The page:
Presenting Hada

Presenting hada is a kind of very common courtesy. Hada is a long piece of silk used as a greeting gift. In Tibet, it is customary to present hada to guests during the occasion of weddings and funerals. It is also commonly presented when people visit senior citizens, worship Buddha, and bid farewell to guests. Also, it is said that only after people present hada in a monastery can they pay homage to the Buddha statues. They are then free to visit the different halls. Before departure, they will leave a hada beside their seats to indicate that even though their body has left, their hearts are still there.

Presenting hada, in short, is used to show purity, loyalty, faithfulness, and respect to the receivers.Hada is made of silk, sometimes raw silk, and is loosely weaved. They feature different kinds of auspicious patterns such as lotuses, bottles, umbrellas, and conches. The material varies in quality, but generally that is not a concern as long as the hada can express good wishes. They come in different lengths, some as long as 3 or 4 meters though some as short as half a meter.

Hada is normally white because Tibetans believe that white symbolizes purity and luck. However, there is a kind of hada with 5 colors on them: blue, white, yellow, green, and red, respectively indicating the sky, clouds, land, river, and the God in charge of Buddha dharma. Five-colored hada is a highly valued gift which can be presented to Buddha statues or intimate relatives. According to Buddhist teachings, five-colored hada is the cloth of Buddha. Therefore, it can only be presented on special occasions.

The ways that hada is presented varies from person to person. The following is what people usually do to present a hada: take the hada with their both hands, lift it up to the same level as the shoulder, reach out their hands, bend over, and pass it to the guest. Make sure that the top of one's head is in the same level with the hada. Only in this way can you express your respect and best wishes. For the receiver, he should receive it with both hands. To seniors or elders, you should lift the hada up over your head with your body bent slightly forward and put it in place in front of their seats or feet. For peers or those below you, you can hang the hada around their necks.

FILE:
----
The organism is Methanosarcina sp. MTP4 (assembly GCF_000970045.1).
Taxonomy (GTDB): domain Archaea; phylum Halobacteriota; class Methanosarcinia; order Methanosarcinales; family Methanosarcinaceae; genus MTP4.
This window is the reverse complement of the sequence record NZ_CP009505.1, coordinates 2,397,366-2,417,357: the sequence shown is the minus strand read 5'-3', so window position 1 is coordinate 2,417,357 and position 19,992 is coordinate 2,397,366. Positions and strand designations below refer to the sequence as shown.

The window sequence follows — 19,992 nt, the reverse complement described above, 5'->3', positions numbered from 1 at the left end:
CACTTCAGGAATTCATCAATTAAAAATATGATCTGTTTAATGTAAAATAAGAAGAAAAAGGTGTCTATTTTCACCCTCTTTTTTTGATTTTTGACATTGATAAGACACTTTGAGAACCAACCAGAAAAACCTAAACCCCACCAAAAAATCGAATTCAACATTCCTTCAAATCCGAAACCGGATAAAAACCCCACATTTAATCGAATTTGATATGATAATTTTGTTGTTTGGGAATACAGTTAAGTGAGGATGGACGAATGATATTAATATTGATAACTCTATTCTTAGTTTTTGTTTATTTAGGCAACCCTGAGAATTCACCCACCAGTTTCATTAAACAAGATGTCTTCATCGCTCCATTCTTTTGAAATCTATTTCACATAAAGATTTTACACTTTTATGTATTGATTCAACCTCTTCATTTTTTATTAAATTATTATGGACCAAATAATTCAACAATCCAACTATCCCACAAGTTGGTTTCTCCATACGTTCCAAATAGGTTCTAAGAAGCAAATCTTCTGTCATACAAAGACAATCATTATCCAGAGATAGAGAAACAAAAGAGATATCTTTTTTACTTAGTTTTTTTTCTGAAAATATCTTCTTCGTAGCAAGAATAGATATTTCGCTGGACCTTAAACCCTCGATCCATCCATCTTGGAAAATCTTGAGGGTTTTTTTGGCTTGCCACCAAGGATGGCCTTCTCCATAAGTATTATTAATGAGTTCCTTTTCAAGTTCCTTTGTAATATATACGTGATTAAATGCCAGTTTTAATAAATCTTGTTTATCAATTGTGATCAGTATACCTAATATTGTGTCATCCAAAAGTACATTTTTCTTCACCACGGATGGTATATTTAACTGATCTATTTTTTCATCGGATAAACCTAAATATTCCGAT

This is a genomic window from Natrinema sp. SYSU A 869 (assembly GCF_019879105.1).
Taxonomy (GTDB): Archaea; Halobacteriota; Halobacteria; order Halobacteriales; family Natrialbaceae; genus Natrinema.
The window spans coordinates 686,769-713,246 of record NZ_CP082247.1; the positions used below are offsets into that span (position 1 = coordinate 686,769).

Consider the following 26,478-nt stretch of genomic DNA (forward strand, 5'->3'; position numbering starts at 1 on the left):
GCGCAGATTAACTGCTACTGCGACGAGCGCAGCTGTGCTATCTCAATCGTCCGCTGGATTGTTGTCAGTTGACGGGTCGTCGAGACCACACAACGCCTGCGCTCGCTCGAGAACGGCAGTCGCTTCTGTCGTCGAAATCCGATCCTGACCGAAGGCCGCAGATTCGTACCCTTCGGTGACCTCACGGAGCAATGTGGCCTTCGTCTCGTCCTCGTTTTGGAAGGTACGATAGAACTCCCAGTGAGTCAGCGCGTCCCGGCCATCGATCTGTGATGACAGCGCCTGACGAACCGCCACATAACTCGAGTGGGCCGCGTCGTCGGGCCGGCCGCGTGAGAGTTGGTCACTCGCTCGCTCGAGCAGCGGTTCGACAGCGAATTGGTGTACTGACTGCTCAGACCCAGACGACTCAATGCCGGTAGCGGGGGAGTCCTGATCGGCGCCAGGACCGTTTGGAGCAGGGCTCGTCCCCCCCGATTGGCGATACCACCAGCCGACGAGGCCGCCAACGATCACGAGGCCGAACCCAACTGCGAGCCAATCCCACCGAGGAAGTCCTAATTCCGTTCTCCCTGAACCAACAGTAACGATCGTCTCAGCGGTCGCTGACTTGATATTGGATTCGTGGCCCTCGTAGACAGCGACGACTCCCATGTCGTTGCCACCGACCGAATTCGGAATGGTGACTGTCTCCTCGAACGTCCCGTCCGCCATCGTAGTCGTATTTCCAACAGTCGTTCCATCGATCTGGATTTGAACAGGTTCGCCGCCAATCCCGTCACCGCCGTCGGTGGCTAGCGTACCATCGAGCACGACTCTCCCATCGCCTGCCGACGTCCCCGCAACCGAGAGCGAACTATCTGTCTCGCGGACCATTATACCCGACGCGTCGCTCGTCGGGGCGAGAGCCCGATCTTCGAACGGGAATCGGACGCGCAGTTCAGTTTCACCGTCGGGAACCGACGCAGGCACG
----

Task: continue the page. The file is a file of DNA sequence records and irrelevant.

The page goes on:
Presenting hada is very common in Tibet. Even when people correspond with each other, they won't forget hada. They always enclose a mini hada in the letter for greeting and expressing good wishes. What's even more interesting is when Tibetans go out, they tend to take with them several hadas in case an opportunity rises so they may be ready to give them to friends and relatives they encounter.

Hada expresses different meanings in different circumstances. During festivals or holidays, people exchange hadas to wish each other a merry holiday and a happy life. In weddings, people present hadas to the bride and groom to wish them eternal love and a joyous future together. In receptions, they are presented to guests to wish that the Buddha shall bless them. In funerals, people give hadas to express condolences to the dead and comfort the grieved relatives of the dead.

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